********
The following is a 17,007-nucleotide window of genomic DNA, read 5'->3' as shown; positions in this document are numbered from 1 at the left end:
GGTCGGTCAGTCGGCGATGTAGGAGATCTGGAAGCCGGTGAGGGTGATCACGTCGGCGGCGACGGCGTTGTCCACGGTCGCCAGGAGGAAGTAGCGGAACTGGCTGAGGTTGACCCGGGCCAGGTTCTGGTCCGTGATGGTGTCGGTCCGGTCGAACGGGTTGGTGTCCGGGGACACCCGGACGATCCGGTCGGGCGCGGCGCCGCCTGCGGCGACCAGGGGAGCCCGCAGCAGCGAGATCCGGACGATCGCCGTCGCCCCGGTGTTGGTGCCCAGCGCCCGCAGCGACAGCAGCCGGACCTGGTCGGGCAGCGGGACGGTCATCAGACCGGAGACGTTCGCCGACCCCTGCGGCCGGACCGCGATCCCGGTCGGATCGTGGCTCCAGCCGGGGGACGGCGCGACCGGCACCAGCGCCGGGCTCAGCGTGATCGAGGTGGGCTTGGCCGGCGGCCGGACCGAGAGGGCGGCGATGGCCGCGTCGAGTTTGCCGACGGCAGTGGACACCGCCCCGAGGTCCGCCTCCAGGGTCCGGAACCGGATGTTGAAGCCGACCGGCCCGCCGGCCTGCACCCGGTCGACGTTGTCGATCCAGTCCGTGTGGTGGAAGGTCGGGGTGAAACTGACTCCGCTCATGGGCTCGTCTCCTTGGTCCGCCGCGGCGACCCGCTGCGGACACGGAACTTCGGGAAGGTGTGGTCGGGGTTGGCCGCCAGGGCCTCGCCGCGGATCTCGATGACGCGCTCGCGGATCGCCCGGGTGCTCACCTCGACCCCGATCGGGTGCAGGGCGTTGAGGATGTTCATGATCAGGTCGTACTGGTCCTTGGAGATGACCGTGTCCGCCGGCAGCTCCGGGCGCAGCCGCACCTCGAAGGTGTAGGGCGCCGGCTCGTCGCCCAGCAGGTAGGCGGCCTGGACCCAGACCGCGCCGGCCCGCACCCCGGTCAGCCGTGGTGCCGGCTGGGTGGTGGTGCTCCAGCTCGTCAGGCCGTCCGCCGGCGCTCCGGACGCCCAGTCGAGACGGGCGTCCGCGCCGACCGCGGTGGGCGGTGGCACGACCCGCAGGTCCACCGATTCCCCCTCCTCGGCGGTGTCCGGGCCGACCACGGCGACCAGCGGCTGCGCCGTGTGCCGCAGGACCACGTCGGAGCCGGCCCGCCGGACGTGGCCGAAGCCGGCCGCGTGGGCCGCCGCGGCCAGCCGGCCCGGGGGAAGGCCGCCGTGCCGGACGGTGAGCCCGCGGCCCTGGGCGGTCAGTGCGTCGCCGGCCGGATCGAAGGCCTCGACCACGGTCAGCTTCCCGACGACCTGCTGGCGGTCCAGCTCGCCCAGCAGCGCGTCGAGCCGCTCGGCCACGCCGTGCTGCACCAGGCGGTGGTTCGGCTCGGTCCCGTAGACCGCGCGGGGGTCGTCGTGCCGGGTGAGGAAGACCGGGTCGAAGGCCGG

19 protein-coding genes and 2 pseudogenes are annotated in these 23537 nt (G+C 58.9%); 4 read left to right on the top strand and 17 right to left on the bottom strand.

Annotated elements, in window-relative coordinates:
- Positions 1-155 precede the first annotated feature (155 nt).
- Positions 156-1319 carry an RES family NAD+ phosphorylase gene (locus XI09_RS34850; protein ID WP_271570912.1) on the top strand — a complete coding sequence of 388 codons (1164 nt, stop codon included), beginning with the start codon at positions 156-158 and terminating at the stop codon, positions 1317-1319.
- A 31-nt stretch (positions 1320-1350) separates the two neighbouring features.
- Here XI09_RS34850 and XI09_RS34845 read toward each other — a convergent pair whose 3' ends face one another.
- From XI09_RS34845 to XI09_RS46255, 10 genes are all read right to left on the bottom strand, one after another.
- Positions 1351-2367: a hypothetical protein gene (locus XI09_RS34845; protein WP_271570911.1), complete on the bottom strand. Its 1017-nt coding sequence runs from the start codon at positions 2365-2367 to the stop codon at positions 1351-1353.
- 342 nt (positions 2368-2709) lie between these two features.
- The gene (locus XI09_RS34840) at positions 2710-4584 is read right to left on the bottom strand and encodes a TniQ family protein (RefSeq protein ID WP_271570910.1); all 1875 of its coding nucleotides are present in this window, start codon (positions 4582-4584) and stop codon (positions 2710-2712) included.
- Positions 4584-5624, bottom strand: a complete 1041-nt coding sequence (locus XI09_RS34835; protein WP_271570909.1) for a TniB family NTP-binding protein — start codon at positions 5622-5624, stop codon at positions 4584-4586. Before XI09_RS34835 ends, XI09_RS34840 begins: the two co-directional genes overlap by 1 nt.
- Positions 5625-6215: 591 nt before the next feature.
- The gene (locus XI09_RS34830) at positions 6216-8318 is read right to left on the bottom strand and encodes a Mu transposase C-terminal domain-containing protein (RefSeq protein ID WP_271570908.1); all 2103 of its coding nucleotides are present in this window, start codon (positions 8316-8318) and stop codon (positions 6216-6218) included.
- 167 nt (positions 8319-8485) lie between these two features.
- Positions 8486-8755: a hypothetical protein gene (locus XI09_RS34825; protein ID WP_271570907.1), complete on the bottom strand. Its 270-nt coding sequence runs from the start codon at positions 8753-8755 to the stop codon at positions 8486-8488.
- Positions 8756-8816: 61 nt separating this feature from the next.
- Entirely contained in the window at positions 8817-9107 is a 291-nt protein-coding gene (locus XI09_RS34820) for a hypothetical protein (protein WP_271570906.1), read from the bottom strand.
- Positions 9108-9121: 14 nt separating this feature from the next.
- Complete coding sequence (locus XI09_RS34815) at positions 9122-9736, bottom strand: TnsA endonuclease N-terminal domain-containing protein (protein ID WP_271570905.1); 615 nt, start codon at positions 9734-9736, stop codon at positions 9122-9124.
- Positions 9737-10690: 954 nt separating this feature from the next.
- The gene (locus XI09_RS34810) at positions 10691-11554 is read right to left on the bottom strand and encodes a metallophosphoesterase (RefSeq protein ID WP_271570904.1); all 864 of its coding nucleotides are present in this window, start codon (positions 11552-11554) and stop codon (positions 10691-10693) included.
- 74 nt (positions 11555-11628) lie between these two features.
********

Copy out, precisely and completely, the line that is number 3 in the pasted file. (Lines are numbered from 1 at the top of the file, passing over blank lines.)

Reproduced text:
19 protein-coding genes and 2 pseudogenes are annotated in these 23537 nt (G+C 58.9%); 4 read left to right on the top strand and 17 right to left on the bottom strand.